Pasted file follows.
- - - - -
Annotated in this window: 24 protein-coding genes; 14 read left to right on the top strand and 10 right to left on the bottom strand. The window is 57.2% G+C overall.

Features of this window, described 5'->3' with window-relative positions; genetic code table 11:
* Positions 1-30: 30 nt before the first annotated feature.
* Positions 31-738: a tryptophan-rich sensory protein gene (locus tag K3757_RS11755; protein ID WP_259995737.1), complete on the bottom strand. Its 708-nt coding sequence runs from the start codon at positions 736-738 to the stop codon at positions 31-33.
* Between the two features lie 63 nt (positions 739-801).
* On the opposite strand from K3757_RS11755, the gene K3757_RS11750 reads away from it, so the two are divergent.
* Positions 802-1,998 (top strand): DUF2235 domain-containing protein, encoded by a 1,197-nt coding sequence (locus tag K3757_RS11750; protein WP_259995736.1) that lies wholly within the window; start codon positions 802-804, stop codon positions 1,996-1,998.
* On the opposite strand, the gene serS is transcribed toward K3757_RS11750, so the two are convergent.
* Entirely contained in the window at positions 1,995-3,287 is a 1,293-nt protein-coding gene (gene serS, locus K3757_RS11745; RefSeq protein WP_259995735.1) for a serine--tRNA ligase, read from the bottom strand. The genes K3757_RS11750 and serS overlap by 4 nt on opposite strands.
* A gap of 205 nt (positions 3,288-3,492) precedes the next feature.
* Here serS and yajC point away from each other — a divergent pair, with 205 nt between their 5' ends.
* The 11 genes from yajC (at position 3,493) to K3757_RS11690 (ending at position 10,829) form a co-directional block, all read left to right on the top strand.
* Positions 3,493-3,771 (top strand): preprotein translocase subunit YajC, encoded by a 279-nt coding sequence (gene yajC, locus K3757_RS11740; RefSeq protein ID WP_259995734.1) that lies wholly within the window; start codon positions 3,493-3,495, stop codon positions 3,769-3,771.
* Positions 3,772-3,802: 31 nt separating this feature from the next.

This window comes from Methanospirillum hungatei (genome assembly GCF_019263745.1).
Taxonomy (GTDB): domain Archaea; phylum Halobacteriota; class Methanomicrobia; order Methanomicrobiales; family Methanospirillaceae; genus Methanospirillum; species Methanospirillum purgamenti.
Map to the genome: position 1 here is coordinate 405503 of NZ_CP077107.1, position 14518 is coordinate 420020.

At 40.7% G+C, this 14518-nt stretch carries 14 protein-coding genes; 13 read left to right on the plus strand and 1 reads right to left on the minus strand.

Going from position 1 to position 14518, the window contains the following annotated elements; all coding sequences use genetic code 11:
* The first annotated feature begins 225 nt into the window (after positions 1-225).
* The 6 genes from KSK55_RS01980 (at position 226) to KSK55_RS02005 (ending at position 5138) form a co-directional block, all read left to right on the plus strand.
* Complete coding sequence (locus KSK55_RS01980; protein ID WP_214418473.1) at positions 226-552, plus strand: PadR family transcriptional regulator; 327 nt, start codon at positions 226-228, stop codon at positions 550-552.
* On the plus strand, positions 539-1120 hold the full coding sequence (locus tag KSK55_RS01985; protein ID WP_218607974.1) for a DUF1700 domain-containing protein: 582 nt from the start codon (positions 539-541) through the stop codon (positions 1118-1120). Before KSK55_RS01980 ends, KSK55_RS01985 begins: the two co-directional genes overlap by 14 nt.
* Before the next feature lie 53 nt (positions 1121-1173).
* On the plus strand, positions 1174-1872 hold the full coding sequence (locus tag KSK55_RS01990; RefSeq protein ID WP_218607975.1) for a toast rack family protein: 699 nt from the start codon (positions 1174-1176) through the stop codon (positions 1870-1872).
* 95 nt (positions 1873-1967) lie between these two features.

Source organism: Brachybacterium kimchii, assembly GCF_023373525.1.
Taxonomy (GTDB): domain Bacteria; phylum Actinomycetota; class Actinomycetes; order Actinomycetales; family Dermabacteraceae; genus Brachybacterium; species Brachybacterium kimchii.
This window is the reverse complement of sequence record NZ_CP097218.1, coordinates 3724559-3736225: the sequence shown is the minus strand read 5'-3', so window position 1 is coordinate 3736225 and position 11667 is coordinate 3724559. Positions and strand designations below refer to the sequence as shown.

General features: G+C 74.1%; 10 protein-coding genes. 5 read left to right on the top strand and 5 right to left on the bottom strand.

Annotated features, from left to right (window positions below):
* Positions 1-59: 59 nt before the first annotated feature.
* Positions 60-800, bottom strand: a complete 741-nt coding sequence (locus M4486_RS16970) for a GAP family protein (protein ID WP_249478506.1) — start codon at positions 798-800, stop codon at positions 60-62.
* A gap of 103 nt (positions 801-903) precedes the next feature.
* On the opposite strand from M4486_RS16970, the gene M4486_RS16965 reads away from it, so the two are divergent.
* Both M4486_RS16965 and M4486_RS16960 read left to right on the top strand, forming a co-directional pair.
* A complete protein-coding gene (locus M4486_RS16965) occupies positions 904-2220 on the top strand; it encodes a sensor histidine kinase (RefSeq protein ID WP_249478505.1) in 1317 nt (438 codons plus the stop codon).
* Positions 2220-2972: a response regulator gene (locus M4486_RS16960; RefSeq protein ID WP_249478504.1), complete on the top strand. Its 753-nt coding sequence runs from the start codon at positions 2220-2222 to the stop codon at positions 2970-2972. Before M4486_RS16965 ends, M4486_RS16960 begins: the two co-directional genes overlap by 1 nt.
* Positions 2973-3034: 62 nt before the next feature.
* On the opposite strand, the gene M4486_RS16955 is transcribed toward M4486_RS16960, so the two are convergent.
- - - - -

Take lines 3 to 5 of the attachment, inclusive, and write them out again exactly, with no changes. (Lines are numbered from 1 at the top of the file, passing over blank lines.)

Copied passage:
* Positions 1-30: 30 nt before the first annotated feature.
* Positions 31-738: a tryptophan-rich sensory protein gene (locus tag K3757_RS11755; protein ID WP_259995737.1), complete on the bottom strand. Its 708-nt coding sequence runs from the start codon at positions 736-738 to the stop codon at positions 31-33.
* Between the two features lie 63 nt (positions 739-801).